FDA Finds Antibiotics Linked to Aortic Aneurysm
The U.S. Food and Drug Administration (FDA) recently warned that fluoroquinolone antibiotics do more harm than good. While these antibiotics eliminate harmful bacteria and facilitate healing, they may also cause serious side effects such as an aortic aneurysm.
What is an Aortic Aneurysm?
An aortic aneurysm can occur when the wall of the artery is weakened over time and begins ballooning, or bulging. If not treated, this could lead to the artery erupting or tearing which could be fatal.
Warnings Backed by Research
To reach this determination, the FDA consulted many studies published between 2015 and 2018. This regulatory agency also considered copious anecdotal evidence derived from patients who have experienced severe side effects in association with fluoroquinolone antibiotics.
In a statement, FDA Commissioner Dr. Scott Gottlieb noted that patients are “twice as likely to experience an aortic aneurysm or dissection when prescribed a fluoroquinolone drug.” While Dr. Gottlieb also stated that the increased risk of an aortic aneurysm after using fluoroquinolone antibiotics is still relatively low, the FDA now advises that anyone who is at risk of this condition avoid using these types of antibiotics.
What’s the Impact?
Starting immediately, the FDA will require that all fluoroquinolone antibiotics be accompanied by a warning label indicating the increased risk of an aortic aneurysm that these drugs cause. This new warning comes on top of previous warnings issued by the FDA stating that these drugs may also harm your muscles, nervous system, and joints and that they may also negatively impact mental health.
The FDA has indicated that it will continue to monitor fluoroquinolone antibiotics for any new safety concerns. Given the history of warnings associated with these drugs, it’s likely that fluoroquinolone antibiotics pose further risks that have yet to be discovered.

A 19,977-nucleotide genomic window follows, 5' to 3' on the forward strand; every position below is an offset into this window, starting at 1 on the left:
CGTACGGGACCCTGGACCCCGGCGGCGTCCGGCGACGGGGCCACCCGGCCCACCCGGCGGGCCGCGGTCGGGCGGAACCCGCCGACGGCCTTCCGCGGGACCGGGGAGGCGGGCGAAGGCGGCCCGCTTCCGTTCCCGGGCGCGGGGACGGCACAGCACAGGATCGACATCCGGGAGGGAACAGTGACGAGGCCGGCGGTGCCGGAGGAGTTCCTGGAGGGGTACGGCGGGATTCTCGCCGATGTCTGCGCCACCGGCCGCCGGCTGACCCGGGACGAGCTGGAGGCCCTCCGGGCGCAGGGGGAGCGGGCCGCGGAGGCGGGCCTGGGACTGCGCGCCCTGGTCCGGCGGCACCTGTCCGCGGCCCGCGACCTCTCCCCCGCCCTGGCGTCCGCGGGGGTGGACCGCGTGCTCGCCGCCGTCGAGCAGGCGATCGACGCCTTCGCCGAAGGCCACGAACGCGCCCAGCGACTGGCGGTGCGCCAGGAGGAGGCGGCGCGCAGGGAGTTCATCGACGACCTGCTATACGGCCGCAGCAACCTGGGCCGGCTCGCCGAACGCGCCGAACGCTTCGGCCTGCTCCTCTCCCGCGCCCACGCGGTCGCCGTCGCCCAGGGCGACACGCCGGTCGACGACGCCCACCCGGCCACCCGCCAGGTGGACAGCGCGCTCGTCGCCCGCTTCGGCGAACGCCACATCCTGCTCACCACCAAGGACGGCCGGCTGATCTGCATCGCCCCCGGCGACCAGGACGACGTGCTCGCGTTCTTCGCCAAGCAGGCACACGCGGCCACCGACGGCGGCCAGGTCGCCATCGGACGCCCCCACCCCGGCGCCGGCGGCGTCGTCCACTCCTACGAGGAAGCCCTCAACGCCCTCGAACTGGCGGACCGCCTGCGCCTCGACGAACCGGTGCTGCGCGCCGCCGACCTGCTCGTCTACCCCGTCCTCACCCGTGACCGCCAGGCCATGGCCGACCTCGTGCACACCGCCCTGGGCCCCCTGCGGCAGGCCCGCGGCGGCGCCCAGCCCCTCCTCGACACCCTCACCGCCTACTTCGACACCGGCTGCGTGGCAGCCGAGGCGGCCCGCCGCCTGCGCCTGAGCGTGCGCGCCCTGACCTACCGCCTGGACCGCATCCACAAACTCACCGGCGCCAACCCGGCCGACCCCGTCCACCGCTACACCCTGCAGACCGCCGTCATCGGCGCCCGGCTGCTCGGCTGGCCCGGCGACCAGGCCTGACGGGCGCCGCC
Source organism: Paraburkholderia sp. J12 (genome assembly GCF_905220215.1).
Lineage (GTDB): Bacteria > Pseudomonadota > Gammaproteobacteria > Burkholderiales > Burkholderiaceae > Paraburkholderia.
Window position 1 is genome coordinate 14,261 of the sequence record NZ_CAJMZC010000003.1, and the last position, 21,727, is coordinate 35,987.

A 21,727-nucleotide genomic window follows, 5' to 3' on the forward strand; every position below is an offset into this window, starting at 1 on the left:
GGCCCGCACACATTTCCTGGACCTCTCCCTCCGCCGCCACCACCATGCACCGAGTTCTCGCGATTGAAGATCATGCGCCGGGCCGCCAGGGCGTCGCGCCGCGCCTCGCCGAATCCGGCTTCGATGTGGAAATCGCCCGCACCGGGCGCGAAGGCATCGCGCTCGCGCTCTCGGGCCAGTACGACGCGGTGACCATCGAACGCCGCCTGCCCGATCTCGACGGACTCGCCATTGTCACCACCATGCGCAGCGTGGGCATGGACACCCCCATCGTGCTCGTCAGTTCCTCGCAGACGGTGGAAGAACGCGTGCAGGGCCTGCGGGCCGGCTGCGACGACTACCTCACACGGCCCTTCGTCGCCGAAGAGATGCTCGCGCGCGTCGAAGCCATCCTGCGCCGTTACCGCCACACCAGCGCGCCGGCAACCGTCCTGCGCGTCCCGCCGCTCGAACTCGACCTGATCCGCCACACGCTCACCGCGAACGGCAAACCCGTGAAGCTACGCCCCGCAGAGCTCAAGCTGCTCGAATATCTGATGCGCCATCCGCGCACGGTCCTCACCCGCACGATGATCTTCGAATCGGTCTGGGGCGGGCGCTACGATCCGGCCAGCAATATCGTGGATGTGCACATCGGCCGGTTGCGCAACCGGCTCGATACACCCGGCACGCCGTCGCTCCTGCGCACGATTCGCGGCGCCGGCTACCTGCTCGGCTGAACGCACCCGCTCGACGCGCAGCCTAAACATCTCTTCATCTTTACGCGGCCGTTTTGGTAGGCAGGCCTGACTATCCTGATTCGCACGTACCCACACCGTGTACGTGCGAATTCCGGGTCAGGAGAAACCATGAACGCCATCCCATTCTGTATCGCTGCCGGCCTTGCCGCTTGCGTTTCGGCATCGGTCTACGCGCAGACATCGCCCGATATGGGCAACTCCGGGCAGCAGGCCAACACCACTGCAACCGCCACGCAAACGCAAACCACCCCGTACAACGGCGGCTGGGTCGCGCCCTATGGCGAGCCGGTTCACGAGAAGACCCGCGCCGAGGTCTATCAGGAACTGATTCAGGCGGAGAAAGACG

Who Is at Risk?
Elderly patients are most at risk for an aortic aneurysm caused by fluoroquinolone antibiotics. Besides, if you have high blood pressure, a history of blood clots or you have genetic conditions such as Ehlers-Danlos syndrome or Marfan syndrome, your risk of experiencing aortic aneurysm after using fluoroquinolone antibiotics is higher than average.
If you aren’t within one of the groups for which fluoroquinolone antibiotics pose a high risk, the FDA suggests that you continue to use these drugs. However, the overall safety of fluoroquinolone antibiotics is questionable at best.
Which Antibiotics Are Harmful?
Fluoroquinolone is sold under several different brand names, and there are also quite a few different types of this antibiotic medicine. For instance, if you or a loved one have been prescribed moxifloxacin (Avelox), ciprofloxacin (Cipro), norfloxacin (Noroxin), gemifloxacin (Factive), levofloxacin (Levaquin), moxifloxacin (Avelox), norfloxacin (Noroxin), or ofloxacin (Floxin), any of these drugs could cause the severe side effects for which fluoroquinolone antibiotics are now notorious.
Rely on KBA Attorneys for Help
If you’ve been harmed by antibiotics or any other type of drug, you’ll need professional help to receive the compensation you deserve. At KBA Attorneys, we help clients fight for justice against the manufacturers of dangerous pharmaceuticals, and we use clear communication and a thorough understanding of the law to achieve the results you’re looking for. To learn more, reach out to the offices of KBA Attorneys.